THE NAVAHO CODE
A peaceable agricultural Native American people related to the Apache, population
about 200,000. They were attacked by Kit Carson and US troops 1864, and were rounded
up and exiled. Their reservation, created 1868, is the largest in the US 65,000 sq km/25,000
sq mi , and is mainly in NE Arizona but extends into NW New Mexico and SE Utah. Many
Navajo now herd sheep and earn an income from tourism, making and selling rugs,
blankets, and silver and turquoise jewelry. Like the Apache, they speak a Southern
Athabaskan language. Navajo speakers served the United States well during WWII. Groups
of young Navajo men were enlisted under a TOP SECRET project to train them as Marine
Corps radiomen. They are officially referred to as the "NAVAJO CODE TALKERS."
Guadalcanal, Tarawa, Peleliu, Iwo Jima the Navajo code talkers took part in every
assault the U.S. Marines conducted in the Pacific from 1942 to 1945. They served in all six
Marine divisions, Marine Raider battalions and Marine parachute units, transmitting
messages by telephone and radio in their native language , a code that the Japanese never
broke. When a Navajo code talker received a message, what he heard was a string of
seemingly unrelated Navajo words. The code talker first had to translate each Navajo word
into its English equivalent. Then he used only the first letter of the English equivalent in
spelling an English word. Thus, the Navajo words "wol-la-chee" (ant), "be-la-sana" (apple)
and "tse-nill" (axe) all stood for the letter "a." One way to say the word "Navy" in Navajo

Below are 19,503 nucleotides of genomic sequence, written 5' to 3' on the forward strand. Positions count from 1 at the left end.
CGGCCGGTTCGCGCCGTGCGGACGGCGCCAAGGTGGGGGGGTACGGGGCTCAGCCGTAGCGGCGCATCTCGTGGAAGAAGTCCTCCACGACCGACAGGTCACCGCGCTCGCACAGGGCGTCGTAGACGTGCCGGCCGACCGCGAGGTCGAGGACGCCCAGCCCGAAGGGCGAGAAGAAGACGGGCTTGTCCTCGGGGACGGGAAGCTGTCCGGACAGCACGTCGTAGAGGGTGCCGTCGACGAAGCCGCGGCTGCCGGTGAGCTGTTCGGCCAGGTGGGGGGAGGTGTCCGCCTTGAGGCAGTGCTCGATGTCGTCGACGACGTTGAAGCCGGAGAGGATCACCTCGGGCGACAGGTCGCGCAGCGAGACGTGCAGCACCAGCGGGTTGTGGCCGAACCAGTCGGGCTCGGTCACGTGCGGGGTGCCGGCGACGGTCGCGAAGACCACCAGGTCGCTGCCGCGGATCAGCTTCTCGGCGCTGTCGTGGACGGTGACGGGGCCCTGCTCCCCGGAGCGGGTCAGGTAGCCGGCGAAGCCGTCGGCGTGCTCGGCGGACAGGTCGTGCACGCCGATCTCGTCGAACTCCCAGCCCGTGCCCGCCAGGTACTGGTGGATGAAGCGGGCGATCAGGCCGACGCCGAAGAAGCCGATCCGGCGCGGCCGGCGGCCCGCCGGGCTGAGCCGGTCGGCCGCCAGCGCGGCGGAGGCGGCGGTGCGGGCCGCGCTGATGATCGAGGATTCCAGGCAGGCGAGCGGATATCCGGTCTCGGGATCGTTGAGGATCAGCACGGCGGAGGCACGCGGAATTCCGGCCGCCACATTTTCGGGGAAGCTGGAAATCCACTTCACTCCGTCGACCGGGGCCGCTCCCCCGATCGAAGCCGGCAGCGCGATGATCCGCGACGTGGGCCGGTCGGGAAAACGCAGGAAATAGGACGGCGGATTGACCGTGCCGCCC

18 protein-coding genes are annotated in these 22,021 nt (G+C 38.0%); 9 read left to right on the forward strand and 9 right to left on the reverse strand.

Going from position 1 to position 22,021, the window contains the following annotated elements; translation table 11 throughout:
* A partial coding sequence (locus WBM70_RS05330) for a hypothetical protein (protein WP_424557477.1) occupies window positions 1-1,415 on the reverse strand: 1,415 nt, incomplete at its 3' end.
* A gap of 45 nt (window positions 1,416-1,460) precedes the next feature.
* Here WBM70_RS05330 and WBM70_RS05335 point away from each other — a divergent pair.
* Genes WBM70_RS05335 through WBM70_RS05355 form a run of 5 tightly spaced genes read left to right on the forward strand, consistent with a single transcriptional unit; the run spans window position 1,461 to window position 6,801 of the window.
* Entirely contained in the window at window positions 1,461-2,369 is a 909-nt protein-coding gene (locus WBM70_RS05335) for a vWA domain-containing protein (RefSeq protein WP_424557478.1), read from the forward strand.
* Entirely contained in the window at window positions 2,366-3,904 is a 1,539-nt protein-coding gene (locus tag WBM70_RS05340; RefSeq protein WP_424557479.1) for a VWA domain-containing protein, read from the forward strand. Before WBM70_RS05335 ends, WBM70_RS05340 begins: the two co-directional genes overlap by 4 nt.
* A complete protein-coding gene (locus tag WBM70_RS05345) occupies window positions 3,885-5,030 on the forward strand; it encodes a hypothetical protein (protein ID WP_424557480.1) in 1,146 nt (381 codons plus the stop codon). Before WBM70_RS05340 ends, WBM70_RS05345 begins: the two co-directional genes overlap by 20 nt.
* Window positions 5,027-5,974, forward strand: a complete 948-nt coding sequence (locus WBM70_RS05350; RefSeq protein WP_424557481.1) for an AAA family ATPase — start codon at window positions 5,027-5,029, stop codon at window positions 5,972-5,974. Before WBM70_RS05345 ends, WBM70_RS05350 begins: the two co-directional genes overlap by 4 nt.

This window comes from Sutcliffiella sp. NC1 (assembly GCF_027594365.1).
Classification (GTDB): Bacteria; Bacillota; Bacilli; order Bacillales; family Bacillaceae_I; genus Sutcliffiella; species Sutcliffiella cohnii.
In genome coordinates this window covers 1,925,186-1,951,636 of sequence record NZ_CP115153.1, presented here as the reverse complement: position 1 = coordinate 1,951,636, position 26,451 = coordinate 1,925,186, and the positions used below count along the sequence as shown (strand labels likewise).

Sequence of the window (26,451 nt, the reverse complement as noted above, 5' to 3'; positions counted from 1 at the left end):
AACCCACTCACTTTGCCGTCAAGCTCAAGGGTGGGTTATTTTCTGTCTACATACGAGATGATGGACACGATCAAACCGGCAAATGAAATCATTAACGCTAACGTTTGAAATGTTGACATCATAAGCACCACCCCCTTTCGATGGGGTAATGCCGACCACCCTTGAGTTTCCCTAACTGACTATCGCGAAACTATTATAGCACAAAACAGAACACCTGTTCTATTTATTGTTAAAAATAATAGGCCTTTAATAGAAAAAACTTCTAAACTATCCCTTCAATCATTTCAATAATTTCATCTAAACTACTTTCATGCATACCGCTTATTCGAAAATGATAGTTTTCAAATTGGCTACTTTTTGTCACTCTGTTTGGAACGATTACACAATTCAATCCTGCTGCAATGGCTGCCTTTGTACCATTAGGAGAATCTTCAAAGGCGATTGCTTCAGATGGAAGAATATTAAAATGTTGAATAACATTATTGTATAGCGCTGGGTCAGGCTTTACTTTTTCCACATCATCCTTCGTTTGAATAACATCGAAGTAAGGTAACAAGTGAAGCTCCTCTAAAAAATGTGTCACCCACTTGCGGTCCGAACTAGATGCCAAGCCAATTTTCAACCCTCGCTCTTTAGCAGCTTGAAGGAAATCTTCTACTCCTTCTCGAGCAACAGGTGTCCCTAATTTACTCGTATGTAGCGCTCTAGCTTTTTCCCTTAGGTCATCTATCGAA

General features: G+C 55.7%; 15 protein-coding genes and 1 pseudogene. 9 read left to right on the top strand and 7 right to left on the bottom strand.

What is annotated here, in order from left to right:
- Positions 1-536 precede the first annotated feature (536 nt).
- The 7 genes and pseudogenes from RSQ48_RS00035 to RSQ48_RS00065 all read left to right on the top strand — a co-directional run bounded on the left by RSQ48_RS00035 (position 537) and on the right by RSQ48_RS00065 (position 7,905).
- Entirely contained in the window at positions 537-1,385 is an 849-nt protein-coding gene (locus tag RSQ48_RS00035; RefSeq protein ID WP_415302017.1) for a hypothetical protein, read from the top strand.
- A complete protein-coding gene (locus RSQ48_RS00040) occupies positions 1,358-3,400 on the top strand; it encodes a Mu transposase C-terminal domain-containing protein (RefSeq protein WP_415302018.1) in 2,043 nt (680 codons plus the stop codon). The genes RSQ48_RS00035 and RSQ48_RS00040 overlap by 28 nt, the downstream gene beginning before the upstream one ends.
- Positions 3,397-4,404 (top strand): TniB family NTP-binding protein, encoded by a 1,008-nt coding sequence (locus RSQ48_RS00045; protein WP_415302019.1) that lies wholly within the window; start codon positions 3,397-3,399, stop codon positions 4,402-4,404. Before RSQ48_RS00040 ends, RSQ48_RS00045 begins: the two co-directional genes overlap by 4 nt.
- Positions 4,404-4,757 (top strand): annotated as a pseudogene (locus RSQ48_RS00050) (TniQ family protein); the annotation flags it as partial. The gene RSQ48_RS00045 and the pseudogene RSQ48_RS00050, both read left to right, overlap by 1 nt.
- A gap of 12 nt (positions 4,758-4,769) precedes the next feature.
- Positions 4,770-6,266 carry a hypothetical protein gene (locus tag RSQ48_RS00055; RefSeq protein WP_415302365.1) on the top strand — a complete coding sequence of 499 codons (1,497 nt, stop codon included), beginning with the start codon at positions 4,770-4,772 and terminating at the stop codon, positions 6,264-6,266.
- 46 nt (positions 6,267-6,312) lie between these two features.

code would be "tsah (needle) wol-la-chee (ant) ah-keh-di-glini (victor) tsah-ah-dzoh
(yucca)." Most letters had more than one Navajo word representing them. Not all words
had to be spelled out letter by letter. The developers of the original code assigned Navajo
words to represent about 450 frequently used military terms that did not exist in the Navajo
language. Several examples: "besh- lo" (iron fish) meant "submarine," "dah-he- tih-hi"
(hummingbird) meant "fighter plane" and "debeh-li-zine" (black street) meant "squad."
The idea to use Navajo for secure communications came from Philip Johnston, the son
of a missionary to the Navajos and one of the few non-Navajos who spoke their language
fluently. Johnston, reared on the Navajo reservation, was a World War I veteran who knew
of the military's search for a code that would withstand all attempts to decipher it. He also
knew that Native American languages, notably Choctaw, had been used in World War I to
encode messages. Johnston believed Navajo answered the military requirement for an
undecipherable code because Navajo is an unwritten language of extreme complexity. Its
syntax and tonal qualities, not to mention dialects, make it unintelligible to anyone...